Autologous versus Prosthetic Breast Reconstruction

Following a mastectomy, breast reconstruction may be performed using (1) prosthetic implants made of either saline or silicone or (2) autologous tissue, which means tissue taken from elsewhere in the patient’s body. Today, prosthetic reconstructions are more popular than autologous reconstruction.

Autologous Breast Reconstruction

In autologous breast reconstruction, a portion of tissue possessing its own skin, blood vessels, fat, and muscle, called a ‘flap’, is dissected carefully from another part of the patient’s body. This vascularized flap is then used to re-build the affected breast. Flaps may be taken from different parts of the body such as the lower abdomen, back, thighs, or buttocks.

Based on the composition of the flaps and the body part they are taken from, autologous breast reconstruction is classified into many types such as:

  • TRAM flap
  • DIEP flap
  • SIEA flap
  • Latissimus dorsi flap
  • SGAP flap/hip flap
  • IGAP flap
  • TUG flap
  • PAP flap
  • stacked DIEP flap
  • body lift perforator flap
  • stacked/"hybrid" GAP flap
  • fat grafting
The Difference between TRAM and DIEP Flaps


Autologous Breast Reconstruction - DIEP Flap - Denver, CO

Flaps may be either free or pedicled. Pedicled flaps are introduced into the breast area along with the accompanying blood vessels. In contrast, free flaps comprise only the tissue, which has been separated from the supplying blood vessels. They need to attach to the blood vessels present in the breast area.

Prosthetic Breast Reconstruction

Prosthetic breast reconstruction involves the insertion of implants under the skin left behind in the breast area after a mastectomy. Two types of implants are available – implants filled with saline or those filled with silicone gel. Sometimes a combination of these two is also used, with silicone as the outer layer and saline inside.

Stages of Prosthetic Breast Reconstruction

Breast reconstruction is usually a two-stage procedure. First, an expander placed under the chest muscles of the patient is gradually filled with saline. This requires multiple hospital visits post-surgery. In the second stage, the device is taken out and replaced with an implant once the tissue overlying the chest wall is healed. This may be anywhere between 6 weeks and 6 months after the surgical removal of the breast. Sometimes there is a third stage, which involves rebuilding a nipple.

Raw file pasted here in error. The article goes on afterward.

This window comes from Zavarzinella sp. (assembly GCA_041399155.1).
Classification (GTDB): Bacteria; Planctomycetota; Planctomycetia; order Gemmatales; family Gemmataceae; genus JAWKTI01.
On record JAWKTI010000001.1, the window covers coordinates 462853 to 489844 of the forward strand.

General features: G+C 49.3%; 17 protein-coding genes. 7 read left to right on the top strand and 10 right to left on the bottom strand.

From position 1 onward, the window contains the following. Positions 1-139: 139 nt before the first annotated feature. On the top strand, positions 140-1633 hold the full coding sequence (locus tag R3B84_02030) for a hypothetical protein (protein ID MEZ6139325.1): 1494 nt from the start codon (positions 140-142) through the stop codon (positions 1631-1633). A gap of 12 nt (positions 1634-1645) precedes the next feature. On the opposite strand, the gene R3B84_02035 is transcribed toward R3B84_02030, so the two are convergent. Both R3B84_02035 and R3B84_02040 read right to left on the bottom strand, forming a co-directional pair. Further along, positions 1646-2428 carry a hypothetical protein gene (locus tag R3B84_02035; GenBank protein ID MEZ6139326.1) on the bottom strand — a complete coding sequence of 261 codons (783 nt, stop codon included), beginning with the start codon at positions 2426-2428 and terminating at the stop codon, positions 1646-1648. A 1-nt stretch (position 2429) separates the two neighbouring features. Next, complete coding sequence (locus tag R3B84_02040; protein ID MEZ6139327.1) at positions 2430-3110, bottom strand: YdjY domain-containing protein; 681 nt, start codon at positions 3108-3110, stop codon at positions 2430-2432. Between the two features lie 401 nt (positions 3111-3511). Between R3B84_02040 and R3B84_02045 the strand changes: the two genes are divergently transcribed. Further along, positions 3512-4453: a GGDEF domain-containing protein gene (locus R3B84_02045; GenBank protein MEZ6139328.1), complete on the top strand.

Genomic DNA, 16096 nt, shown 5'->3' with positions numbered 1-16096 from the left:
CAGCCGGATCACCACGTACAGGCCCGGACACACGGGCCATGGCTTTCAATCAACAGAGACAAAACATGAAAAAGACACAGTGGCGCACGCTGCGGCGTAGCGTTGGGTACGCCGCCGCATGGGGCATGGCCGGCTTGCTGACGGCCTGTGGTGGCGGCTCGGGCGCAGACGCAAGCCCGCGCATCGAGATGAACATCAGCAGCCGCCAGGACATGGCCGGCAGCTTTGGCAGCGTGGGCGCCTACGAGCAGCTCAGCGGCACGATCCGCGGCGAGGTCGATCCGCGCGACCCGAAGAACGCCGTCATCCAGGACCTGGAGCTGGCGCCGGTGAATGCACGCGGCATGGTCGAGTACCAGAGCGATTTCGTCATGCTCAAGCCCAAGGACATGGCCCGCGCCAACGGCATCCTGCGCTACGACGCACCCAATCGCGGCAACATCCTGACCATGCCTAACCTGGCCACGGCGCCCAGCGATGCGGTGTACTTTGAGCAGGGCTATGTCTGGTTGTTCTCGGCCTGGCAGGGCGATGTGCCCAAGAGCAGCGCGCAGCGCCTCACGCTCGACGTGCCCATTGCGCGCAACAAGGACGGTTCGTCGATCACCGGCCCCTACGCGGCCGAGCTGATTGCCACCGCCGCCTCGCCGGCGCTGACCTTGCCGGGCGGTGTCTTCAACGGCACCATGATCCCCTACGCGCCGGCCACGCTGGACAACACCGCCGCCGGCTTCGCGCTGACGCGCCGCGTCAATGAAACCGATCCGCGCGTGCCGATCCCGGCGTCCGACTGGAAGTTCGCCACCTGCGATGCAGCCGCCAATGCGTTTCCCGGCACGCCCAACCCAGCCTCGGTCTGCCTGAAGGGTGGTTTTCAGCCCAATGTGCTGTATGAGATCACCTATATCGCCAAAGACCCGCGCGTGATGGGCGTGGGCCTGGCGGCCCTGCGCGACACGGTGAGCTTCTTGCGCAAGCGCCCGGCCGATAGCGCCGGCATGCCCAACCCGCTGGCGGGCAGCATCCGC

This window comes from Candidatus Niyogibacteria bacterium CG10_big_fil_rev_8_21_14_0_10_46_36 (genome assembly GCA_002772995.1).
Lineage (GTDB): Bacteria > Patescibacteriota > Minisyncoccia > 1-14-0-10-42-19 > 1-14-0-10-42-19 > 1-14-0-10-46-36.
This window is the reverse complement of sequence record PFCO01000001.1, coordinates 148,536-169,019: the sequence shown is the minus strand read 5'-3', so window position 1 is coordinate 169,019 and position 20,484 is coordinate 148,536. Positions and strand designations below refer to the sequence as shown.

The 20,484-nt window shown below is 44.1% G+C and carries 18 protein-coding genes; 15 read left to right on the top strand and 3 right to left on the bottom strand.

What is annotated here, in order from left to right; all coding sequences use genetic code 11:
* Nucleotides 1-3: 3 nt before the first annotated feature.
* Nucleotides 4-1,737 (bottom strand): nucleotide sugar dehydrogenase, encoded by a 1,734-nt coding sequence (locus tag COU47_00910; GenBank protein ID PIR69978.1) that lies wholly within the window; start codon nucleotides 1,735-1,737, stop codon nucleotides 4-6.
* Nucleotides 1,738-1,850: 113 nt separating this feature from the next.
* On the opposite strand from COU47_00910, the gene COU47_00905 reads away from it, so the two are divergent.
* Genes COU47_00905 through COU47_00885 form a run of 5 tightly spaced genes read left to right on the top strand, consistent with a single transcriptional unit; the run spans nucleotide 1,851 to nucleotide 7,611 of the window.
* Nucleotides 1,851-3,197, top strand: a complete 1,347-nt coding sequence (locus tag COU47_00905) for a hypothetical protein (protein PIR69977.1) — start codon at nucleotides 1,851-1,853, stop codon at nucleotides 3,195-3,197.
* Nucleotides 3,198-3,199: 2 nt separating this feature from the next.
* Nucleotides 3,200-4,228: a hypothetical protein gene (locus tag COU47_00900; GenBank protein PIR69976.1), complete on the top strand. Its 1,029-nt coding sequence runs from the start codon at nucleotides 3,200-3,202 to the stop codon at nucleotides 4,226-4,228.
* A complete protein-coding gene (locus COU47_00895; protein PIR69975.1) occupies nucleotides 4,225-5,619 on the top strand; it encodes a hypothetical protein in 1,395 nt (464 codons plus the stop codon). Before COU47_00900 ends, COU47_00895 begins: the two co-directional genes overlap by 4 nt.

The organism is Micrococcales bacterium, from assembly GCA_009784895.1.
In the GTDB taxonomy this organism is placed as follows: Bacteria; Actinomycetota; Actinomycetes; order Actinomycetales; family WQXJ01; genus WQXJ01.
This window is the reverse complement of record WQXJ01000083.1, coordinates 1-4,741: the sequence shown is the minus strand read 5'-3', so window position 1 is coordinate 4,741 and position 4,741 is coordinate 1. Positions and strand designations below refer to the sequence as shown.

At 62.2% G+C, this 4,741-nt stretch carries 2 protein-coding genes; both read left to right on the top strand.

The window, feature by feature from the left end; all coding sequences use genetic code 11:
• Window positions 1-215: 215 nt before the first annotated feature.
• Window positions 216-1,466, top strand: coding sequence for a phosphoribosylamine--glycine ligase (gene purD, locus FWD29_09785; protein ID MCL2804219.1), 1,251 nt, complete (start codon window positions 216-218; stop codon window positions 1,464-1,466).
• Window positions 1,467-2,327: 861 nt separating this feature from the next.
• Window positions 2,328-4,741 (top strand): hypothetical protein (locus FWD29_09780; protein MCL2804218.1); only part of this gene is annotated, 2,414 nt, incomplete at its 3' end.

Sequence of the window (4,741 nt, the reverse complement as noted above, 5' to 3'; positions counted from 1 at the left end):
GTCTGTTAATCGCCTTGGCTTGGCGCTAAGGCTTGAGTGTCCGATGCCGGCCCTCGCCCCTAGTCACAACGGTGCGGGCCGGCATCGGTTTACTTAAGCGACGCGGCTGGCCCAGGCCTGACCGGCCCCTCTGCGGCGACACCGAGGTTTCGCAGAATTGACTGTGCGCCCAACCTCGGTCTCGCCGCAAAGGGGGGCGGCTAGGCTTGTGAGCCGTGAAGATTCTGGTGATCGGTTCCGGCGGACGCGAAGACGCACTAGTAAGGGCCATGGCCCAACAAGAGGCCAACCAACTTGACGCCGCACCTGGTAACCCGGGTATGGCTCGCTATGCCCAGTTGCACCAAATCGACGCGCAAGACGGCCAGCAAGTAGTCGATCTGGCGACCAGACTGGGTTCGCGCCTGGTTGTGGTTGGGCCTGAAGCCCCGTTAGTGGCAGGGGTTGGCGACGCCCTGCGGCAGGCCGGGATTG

Implants are a good option for women who are thin and lack extra tissue in other parts of the body which could be used for flap reconstruction. Although the use of an implant involves less surgery than is required for flap reconstruction, it is a multi-step process and may even require more surgeries later. this is because no implant lasts forever, and if it breaks down or migrates, it can create issues in the long term.

Factors Affecting the Choice of Reconstruction Method

Factors such as the age of the woman, her health status, the size and shape of the breast that needs reconstruction, the location of the tumor, and the availability of extra tissue in the woman’s body, all influence the decision on the type of reconstruction that needs to be done for a patient.

Although most women are free to choose any of the breast reconstruction methods, depending on what they are comfortable with, there are also certain medical issues to consider during this process. For instance, if a woman is likely to need radiation therapy following mastectomy, an implant is not a good idea because of the high possibility of radiation-induced implant damage. Even if an autologous reconstruction is decided upon, the skin may be damaged by radiation. Thus, it is recommended that the patient talk to her oncologist and reconstructive surgeon before deciding on the type of reconstruction.

Prosthetic vs. Flap Reconstruction - Comparison

Reconstructive surgery using implants are less complex than flap reconstructions as they involve only one site, namely, the chest. On the other hand, flap reconstruction involves creating a detachable flap of tissue from another site and then attaching it to the breast area. However, prosthetic reconstruction involves multiple stages and takes a longer period for completion.

Prosthetic reconstruction uses the same incision that was made during the mastectomy procedure. Flaps create new incision sites and so give rise to new scars. A disadvantage of using implants is that they may give the recreated breast an artificial look. Also, implants are not a permanent solution as they tend to rupture or create other issues over the long term.


Further Reading

Last Updated: Feb 26, 2019

Susha Cheriyedath

Written by

Susha Cheriyedath

Susha has a Bachelor of Science (B.Sc.) degree in Chemistry and Master of Science (M.Sc) degree in Biochemistry from the University of Calicut, India. She always had a keen interest in medical and health science. As part of her masters degree, she specialized in Biochemistry, with an emphasis on Microbiology, Physiology, Biotechnology, and Nutrition. In her spare time, she loves to cook up a storm in the kitchen with her super-messy baking experiments.


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